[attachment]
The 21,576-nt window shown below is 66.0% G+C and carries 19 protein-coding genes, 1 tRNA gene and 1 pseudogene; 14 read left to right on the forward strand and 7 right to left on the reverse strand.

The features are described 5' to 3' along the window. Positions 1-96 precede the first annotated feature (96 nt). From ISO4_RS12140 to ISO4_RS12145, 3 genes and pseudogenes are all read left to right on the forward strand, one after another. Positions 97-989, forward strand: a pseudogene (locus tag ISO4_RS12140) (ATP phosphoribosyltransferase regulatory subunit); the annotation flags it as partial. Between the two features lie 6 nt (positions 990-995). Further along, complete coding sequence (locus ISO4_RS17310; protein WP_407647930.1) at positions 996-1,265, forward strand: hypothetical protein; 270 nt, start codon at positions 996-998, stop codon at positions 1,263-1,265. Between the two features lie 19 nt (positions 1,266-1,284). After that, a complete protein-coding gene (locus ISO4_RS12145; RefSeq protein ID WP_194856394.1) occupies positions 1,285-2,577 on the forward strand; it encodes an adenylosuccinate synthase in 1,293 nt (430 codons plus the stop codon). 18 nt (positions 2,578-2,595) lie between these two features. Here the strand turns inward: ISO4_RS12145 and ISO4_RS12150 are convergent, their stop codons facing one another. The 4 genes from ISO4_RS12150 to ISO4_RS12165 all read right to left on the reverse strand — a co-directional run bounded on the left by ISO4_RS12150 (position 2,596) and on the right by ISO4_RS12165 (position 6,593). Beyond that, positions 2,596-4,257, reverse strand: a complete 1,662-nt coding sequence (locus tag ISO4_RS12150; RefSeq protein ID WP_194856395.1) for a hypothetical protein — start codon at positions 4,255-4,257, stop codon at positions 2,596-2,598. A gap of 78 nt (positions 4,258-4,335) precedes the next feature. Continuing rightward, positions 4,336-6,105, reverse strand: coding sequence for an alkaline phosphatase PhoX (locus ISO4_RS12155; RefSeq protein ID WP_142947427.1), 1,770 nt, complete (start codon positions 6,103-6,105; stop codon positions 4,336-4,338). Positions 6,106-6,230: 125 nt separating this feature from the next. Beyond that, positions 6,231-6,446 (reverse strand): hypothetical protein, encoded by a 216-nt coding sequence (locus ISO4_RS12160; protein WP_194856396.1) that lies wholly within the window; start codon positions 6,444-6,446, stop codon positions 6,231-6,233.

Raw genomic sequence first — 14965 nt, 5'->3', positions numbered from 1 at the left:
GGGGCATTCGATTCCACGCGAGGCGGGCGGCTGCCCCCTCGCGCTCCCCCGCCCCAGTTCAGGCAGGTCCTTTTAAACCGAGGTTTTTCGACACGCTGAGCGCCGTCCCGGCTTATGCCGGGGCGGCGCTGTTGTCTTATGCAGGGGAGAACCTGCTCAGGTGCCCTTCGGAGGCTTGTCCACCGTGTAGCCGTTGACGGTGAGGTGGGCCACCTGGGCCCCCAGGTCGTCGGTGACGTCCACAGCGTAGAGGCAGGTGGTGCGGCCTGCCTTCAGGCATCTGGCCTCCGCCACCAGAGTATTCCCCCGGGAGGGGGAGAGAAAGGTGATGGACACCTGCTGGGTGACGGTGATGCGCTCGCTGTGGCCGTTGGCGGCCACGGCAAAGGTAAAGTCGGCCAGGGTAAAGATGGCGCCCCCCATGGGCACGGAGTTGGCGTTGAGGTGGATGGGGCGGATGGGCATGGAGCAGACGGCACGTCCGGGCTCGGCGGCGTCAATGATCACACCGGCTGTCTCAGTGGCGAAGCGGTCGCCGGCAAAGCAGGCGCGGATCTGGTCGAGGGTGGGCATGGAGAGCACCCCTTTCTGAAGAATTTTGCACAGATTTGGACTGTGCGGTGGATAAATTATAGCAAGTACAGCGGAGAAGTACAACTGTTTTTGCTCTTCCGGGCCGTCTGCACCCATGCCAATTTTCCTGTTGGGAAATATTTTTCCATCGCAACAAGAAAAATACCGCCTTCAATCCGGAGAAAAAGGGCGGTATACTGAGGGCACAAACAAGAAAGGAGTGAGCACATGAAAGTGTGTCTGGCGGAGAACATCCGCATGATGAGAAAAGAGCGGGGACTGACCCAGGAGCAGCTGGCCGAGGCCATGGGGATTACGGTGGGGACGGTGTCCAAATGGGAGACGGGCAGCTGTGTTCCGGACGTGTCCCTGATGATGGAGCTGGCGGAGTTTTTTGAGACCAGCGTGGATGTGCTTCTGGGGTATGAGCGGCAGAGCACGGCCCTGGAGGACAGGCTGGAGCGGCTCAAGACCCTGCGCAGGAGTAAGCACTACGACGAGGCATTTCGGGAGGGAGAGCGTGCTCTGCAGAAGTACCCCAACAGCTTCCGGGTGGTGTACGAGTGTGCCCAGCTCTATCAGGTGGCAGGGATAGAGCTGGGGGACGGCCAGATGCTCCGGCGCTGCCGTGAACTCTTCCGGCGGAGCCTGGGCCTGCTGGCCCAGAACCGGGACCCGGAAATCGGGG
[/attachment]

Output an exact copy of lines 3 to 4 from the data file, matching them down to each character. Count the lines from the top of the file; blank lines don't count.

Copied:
Raw genomic sequence first — 14965 nt, 5'->3', positions numbered from 1 at the left:
GGGGCATTCGATTCCACGCGAGGCGGGCGGCTGCCCCCTCGCGCTCCCCCGCCCCAGTTCAGGCAGGTCCTTTTAAACCGAGGTTTTTCGACACGCTGAGCGCCGTCCCGGCTTATGCCGGGGCGGCGCTGTTGTCTTATGCAGGGGAGAACCTGCTCAGGTGCCCTTCGGAGGCTTGTCCACCGTGTAGCCGTTGACGGTGAGGTGGGCCACCTGGGCCCCCAGGTCGTCGGTGACGTCCACAGCGTAGAGGCAGGTGGTGCGGCCTGCCTTCAGGCATCTGGCCTCCGCCACCAGAGTATTCCCCCGGGAGGGGGAGAGAAAGGTGATGGACACCTGCTGGGTGACGGTGATGCGCTCGCTGTGGCCGTTGGCGGCCACGGCAAAGGTAAAGTCGGCCAGGGTAAAGATGGCGCCCCCCATGGGCACGGAGTTGGCGTTGAGGTGGATGGGGCGGATGGGCATGGAGCAGACGGCACGTCCGGGCTCGGCGGCGTCAATGATCACACCGGCTGTCTCAGTGGCGAAGCGGTCGCCGGCAAAGCAGGCGCGGATCTGGTCGAGGGTGGGCATGGAGAGCACCCCTTTCTGAAGAATTTTGCACAGATTTGGACTGTGCGGTGGATAAATTATAGCAAGTACAGCGGAGAAGTACAACTGTTTTTGCTCTTCCGGGCCGTCTGCACCCATGCCAATTTTCCTGTTGGGAAATATTTTTCCATCGCAACAAGAAAAATACCGCCTTCAATCCGGAGAAAAAGGGCGGTATACTGAGGGCACAAACAAGAAAGGAGTGAGCACATGAAAGTGTGTCTGGCGGAGAACATCCGCATGATGAGAAAAGAGCGGGGACTGACCCAGGAGCAGCTGGCCGAGGCCATGGGGATTACGGTGGGGACGGTGTCCAAATGGGAGACGGGCAGCTGTGTTCCGGACGTGTCCCTGATGATGGAGCTGGCGGAGTTTTTTGAGACCAGCGTGGATGTGCTTCTGGGGTATGAGCGGCAGAGCACGGCCCTGGAGGACAGGCTGGAGCGGCTCAAGACCCTGCGCAGGAGTAAGCACTACGACGAGGCATTTCGGGAGGGAGAGCGTGCTCTGCAGAAGTACCCCAACAGCTTCCGGGTGGTGTACGAGTGTGCCCAGCTCTATCAGGTGGCAGGGATAGAGCTGGGGGACGGCCAGATGCTCCGGCGCTGCCGTGAACTCTTCCGGCGGAGCCTGGGCCTGCTGGCCCAGAACCGGGACCCGGAAATCGGGG